First: Accumulation of stuff. Next: Diminution of cash to pay it off.

DH and I have accumulated over $11,000 of credit card debt this past year. The first part was due to buying new to newish furniture to outfit our brand new Florida condo. The second part was due to upgrading and remodeling our NY primary residence in order to prepare it for eventual sale. All the accumulation is over. Now, it’s time to pay the piper.

Granted, almost all of the consumer credit card debt is at zero percent (the other is at 2.99%) but when you are entering full-time retirement status, as we will be, it’s best to make your entry as debt-free as possible. DH keeps changing his mind as to when he wants to be retired. His main original goal was 65 (he’s currently 60). A few months ago he changed it to 62. Yesterday, he announced he wants to retire at the end of either this June or July.

DH recently took on a big project specifically designed to earn him enough money to pay off all our debt. So far, this month we paid off two charge cards in full. June we will be paying off another two credit cards and by the end of July we should be as close to debt-free as we’ll ever be.

We’ve also been socking away any additional cash into our savings account to tide us over till DH starts collecting Social Security in twenty months.

DH has been having a difficult time with his previous, horrendous Obamacare medical insurance. The first medical insurance company went bankrupt after only eleven months in operation. Obamacare switched him over to another medical insurance provider but they only lasted nine months. This time, NY State picked him up with terrific low-cost insurance. In the interim, the nine month insurance company reversed all his medical reimbursements and denied ALL of his claims from 2016. It took DH hours and hours on the phone, days and days in communication to finally get the matter resolved, only to have the nine month insurance company pull the same crap all over again.  When you are suffering from a heart condition, as DH is, you don’t need all this stress and health care worry. Trust me on that!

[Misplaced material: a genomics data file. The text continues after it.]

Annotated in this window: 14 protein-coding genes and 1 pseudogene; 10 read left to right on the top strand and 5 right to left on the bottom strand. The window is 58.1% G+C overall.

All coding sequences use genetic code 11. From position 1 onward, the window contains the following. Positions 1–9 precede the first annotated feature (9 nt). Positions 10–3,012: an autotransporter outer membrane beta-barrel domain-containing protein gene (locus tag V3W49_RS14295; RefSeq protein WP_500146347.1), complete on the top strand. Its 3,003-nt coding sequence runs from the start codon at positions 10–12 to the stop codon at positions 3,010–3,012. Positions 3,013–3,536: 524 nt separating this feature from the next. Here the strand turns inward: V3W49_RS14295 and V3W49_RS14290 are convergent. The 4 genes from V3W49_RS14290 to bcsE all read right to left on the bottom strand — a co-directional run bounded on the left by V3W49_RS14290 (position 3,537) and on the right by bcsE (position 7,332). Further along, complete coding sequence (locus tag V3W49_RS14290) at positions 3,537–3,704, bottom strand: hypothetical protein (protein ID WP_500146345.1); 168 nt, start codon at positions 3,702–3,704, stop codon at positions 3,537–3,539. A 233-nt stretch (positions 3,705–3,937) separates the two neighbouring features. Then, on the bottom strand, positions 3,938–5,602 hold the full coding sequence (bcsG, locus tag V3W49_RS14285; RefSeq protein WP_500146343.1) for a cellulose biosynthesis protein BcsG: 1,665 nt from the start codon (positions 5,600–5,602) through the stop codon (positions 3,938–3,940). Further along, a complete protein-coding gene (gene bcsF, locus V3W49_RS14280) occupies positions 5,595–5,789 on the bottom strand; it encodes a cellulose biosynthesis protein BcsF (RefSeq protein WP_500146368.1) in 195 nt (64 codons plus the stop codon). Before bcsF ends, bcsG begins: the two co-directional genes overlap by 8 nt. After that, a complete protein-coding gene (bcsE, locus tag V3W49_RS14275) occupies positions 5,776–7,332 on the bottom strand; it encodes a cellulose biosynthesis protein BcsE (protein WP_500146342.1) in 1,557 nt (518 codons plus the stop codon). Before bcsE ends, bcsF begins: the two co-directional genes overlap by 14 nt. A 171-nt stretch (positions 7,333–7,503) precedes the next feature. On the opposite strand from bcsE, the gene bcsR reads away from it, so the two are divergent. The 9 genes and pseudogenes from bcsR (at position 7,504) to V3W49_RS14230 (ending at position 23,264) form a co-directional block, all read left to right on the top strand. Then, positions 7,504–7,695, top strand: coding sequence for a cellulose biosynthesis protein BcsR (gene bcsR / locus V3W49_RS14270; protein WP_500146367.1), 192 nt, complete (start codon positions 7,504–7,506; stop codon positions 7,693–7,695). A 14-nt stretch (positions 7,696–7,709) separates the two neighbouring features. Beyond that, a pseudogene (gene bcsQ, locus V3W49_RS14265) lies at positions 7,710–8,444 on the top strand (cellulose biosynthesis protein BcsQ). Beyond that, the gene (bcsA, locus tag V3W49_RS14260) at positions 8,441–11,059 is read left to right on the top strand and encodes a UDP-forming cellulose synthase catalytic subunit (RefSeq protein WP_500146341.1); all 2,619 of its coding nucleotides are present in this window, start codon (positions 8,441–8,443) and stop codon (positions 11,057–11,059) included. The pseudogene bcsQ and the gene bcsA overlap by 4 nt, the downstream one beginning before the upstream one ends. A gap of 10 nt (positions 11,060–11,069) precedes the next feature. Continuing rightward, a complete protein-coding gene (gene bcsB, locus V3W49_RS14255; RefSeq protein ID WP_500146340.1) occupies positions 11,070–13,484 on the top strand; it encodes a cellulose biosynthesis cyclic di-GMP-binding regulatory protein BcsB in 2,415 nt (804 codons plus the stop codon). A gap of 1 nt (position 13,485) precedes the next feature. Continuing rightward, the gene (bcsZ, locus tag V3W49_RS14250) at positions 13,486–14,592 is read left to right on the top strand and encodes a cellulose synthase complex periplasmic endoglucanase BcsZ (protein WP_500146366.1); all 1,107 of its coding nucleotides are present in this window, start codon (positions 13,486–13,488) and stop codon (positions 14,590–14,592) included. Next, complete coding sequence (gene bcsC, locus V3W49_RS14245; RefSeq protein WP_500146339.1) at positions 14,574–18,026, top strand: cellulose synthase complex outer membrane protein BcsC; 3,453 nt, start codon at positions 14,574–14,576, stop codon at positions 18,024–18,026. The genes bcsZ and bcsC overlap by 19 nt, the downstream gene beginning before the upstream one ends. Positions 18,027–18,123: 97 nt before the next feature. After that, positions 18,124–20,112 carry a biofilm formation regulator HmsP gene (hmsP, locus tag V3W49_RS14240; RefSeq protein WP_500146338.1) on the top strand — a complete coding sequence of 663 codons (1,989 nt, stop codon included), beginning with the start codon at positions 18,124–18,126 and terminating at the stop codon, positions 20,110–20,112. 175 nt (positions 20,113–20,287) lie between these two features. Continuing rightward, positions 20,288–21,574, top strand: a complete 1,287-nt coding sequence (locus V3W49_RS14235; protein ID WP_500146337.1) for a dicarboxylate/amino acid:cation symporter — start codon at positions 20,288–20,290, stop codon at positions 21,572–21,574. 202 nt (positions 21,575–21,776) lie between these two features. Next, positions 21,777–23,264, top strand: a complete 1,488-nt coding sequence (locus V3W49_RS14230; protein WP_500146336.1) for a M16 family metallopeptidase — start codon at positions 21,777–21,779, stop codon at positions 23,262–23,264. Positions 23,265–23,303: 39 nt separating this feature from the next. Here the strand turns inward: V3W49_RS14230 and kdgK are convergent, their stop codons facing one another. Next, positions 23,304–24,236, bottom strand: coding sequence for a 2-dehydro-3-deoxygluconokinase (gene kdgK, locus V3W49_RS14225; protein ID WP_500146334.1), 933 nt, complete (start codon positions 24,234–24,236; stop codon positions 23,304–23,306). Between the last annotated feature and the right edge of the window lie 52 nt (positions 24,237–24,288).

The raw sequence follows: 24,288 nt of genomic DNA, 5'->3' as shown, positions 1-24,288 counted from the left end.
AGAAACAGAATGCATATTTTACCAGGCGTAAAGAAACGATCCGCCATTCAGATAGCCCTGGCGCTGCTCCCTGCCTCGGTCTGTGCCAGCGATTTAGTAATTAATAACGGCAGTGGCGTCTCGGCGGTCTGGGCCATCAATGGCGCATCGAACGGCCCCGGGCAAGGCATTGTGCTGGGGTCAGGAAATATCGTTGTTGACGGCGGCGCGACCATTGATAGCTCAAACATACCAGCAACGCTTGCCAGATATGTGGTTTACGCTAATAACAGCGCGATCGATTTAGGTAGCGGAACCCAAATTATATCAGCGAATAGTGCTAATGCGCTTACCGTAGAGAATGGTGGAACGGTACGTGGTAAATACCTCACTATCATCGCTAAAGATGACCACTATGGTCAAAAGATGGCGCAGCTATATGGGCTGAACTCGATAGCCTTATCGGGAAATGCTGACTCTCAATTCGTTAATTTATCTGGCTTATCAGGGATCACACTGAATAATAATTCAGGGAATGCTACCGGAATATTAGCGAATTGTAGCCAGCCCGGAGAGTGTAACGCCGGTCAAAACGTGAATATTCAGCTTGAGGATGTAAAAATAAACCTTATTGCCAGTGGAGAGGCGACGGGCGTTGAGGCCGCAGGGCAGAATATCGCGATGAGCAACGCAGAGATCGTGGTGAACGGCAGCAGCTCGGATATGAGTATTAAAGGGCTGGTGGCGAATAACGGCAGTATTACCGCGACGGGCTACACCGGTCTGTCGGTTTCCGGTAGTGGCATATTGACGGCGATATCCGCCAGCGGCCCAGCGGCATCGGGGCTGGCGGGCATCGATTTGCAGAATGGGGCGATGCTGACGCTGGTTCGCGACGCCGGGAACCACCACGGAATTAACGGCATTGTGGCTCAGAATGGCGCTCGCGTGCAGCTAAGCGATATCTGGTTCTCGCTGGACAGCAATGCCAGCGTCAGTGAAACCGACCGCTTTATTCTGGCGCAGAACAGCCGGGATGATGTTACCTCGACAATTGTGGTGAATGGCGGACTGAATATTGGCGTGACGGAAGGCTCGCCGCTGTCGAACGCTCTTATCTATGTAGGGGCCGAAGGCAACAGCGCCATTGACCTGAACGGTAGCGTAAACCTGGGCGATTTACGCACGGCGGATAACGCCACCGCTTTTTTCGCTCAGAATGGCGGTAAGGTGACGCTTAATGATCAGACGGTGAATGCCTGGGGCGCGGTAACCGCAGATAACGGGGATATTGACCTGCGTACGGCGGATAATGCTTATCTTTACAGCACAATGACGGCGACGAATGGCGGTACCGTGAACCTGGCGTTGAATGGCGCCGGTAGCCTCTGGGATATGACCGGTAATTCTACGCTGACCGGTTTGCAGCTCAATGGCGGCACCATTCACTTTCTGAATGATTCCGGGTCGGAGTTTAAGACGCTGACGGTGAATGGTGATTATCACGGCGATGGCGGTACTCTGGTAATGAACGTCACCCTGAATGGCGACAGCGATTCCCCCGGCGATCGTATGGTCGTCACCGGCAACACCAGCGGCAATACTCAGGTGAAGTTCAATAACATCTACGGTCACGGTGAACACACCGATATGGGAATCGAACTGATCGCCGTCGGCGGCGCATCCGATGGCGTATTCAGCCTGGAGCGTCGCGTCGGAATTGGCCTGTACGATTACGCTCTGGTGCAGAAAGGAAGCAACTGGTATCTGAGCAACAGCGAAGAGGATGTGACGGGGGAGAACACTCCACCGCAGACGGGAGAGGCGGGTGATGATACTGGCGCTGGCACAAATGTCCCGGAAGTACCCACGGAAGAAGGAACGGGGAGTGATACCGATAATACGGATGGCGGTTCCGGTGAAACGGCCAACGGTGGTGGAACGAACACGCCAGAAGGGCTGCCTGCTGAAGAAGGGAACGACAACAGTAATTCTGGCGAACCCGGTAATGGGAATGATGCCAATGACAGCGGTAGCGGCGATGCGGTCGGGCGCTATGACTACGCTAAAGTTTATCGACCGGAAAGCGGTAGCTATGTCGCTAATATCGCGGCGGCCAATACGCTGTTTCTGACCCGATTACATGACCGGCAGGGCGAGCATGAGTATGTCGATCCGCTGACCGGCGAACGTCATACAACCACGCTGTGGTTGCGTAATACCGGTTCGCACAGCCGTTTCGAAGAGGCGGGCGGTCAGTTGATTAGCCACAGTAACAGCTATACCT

We just got another medical bill that the nine month insurance company denied (now they claim DH didn’t meet his 2016 deductible. How could he have when the insurance company reversed ALL the medical reimbursements for 2016, thus bringing him back to zero? Duh?) and DH decided rather than argue with the provider anymore, he just paid the $650 and will forget about it. That’s probably what the insurance company was hoping he would do. I hope DH didn’t set a precedent he may later regret. We don’t need medical bills on top of the credit card debt we’re currently paying back.

shoesAnyway, now that we are in credit card payback mode, for the time being DH and I are on austerity. It’s only a temporary condition and one we are quite accustomed to surviving through. This means for the next two or three months NO spending on anything extra. I’ve stocked up the pantry. Anything that needs to be bought has been purchased already. Other than gas and food (and monthly meds) I don’t see any new expenditures coming up in the very near future. DH needed a pair of shoes/sneakers and absolutely refuses to wear shoes purchased from either Goodwill or a thrift shop. That means DH gets new shoes. Not to falter, I had two coupons for a total of $15 off a brand new pair of shoes from DSW. DH managed to score a great pair of Sketchers that originally sold for $60, at $54.95 from DSW. When combined with my additional $15 off coupons, his grand total was $39.95 (total savings $20.05)

Live well and prosper, my friend. Live well and prosper.

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